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'It's like a bad nightmare'

As the storm hits, houses shake, trees are uprooted, and cars are tossed about. A 6-foot-4, 280-pound man is lifted into the air and holds on to his mattress.

By Times Staff Writer
Published February 3, 2007


NEW SMYRNA BEACH - Janell Ledger, 43, often hears trains rumbling in the distance, but Friday morning was different: It was 10 times louder.

She screamed for her 18-year-old daughter, Samantha, and the two clutched each other on the hallway floor. Suddenly, Ledger's bedroom door was ripped from its hinges and slammed her on the back, shielding the two from flying glass and debris that roiled through the house.

"We were huddling down with our eyes closed, praying for it to end," Ledger said. "You'll never forget it. It's like a bad nightmare and you wonder are you ever going to wake up from it."

* * *

Ledger's home was one of a dozen destroyed or severely damaged on a single block of Nordman Avenue in New Smyrna Beach, a town of 17,500 wedged between the Atlantic Ocean and the Intracoastal Waterway just north of Cape Canaveral.

The storm snapped trees or uprooted them altogether. It pulled vehicles from driveways, turned them and dragged them 50 feet. It sheared walls, then left a closet full of clothes untouched.

It took homes, but left the people.

John Morrison, 47, was sound asleep at 4:25 a.m. when his bedroom window blew out. He said his room filled with swirling winds that lifted him in the air. At 6-foot-4 and 280 pounds, he gripped his mattress as the wind pulled him 6 inches in the air and spun the bed 45 degrees. Two walls and the roof of his bedroom flew away.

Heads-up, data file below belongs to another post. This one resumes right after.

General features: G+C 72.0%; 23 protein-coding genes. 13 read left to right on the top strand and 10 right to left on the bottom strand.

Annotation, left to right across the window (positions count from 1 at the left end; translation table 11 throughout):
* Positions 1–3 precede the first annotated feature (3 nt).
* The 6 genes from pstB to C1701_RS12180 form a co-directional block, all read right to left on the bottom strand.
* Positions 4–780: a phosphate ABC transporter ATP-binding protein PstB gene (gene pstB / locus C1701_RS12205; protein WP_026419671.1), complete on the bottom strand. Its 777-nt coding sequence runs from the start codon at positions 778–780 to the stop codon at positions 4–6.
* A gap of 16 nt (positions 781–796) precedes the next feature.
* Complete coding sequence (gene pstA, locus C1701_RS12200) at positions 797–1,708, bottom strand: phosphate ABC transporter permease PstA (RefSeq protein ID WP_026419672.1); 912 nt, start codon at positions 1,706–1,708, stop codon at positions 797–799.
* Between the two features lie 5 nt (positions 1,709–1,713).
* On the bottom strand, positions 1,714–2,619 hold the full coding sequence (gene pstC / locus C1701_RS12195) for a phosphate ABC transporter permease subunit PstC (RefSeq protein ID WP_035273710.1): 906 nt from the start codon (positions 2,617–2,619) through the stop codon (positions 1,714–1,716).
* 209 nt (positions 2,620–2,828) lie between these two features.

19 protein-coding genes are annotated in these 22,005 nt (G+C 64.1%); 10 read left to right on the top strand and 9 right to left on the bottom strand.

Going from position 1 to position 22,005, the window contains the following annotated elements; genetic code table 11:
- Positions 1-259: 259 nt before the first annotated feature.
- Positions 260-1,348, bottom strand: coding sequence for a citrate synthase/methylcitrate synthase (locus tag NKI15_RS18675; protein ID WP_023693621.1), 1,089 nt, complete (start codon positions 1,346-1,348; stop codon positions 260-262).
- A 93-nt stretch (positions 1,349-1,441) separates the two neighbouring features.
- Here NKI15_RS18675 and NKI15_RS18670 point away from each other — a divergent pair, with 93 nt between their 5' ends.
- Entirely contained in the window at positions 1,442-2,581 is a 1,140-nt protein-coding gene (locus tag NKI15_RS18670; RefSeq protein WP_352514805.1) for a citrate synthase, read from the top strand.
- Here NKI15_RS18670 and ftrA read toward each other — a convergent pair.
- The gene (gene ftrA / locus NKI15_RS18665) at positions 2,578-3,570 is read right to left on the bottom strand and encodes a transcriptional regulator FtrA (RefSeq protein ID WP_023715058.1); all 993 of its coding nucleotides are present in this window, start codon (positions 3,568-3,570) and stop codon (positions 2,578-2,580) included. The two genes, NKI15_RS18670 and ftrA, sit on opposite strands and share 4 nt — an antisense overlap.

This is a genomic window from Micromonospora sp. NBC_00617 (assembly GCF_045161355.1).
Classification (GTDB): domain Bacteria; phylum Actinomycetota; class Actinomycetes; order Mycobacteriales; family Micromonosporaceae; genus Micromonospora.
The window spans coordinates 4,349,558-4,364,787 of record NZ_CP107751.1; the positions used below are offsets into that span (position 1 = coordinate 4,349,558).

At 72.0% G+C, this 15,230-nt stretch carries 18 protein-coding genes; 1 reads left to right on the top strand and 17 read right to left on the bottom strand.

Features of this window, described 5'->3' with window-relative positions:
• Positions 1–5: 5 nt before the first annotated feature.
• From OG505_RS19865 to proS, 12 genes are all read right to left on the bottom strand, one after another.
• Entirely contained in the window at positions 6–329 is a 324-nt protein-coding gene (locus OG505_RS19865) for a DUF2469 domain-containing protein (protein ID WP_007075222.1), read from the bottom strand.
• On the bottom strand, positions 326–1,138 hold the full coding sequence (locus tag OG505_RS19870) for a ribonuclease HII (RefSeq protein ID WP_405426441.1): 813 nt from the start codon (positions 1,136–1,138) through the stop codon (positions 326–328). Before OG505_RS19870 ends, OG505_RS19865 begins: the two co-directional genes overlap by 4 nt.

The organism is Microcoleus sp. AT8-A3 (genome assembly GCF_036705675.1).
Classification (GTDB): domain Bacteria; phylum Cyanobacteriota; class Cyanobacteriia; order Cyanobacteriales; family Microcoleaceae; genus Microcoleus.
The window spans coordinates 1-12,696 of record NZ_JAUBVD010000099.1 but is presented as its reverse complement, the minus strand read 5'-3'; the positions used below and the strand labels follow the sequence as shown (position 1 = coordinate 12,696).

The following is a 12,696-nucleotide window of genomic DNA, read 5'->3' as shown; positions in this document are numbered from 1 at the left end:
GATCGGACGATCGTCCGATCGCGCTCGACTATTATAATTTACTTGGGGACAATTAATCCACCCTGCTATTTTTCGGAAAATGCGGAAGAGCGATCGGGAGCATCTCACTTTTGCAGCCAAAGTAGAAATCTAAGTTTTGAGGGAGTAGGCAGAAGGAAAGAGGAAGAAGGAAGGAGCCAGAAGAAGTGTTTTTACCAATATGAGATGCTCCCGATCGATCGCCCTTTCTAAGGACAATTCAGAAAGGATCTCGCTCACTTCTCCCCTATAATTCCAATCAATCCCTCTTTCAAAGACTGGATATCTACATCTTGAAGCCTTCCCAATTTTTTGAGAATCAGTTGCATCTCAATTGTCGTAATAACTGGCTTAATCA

"I felt like I was Dorothy," he said, referring to a character from The Wizard of Oz.

* * *

At least five crashes occurred in a quarter-mile stretch near Interstate 4's New Smyrna Beach exit, closing the highway for about three hours.

In one case, a semitrailer truck was lifted up and dropped on another semi, pinning the driver of the second semi in his cab, the Highway Patrol reported. The driver was not seriously injured.

Building in ruins, church carries on

LADY LAKE - For more than 20 years, the steel-frame Lady Lake Church of God stood strong. But storms tore through the church Friday, flattening it into a mangled mess of aluminum, steel and insulation.

"This was ground zero," said Martin Taylor, an administrative bishop for the Church of God in Florida. Taylor estimated it would cost at least $2-million to rebuild the church.

Friday afternoon, many of the congregation's 232 members surveyed the damage and offered support. The church's plight drew national media attention, including a visit from Katie Couric of CBS News and CNN.

The congregation will gather for services in front of the church at 10:45 a.m. Sunday.

"The building is down but the church is still strong," pastor Larry Lynn said.

* * *

From an aerial view, the destruction seemed to worsen from west to east.

In the Villages retirement community, hundreds of tidy, single-story homes sat untouched. Then, in a cluster of houses bordering a fairway, there was destruction, with roofs torn off, kitchens and living rooms exposed.

In Lady Lake off U.S. 27, mobile homes were reduced to their foundations.

On one street, an overturned citrus truck left a brilliant mess of thousands of oranges.

There were scenes of triumph, too. At the site of a demolished church, a man labored in the middle of the rubble to hoist a flagpole. Nearby, people formed a circle in the parking lot and clapped.

Moving eastward, several houses in a lakefront development had their guts ripped out. In the tiny town of Paisley, entire mobile homes were blown to bits.

There was more wreckage about 5 miles east in Lake Beresford near the St. Johns River. A neighborhood of ranch-style homes was torn apart.

And in DeLand, the storm made its mark near busy U.S. 17, ripping the green awning off a shopping center, then jumping across the highway into another mobile home park where it demolished at least 10 residences.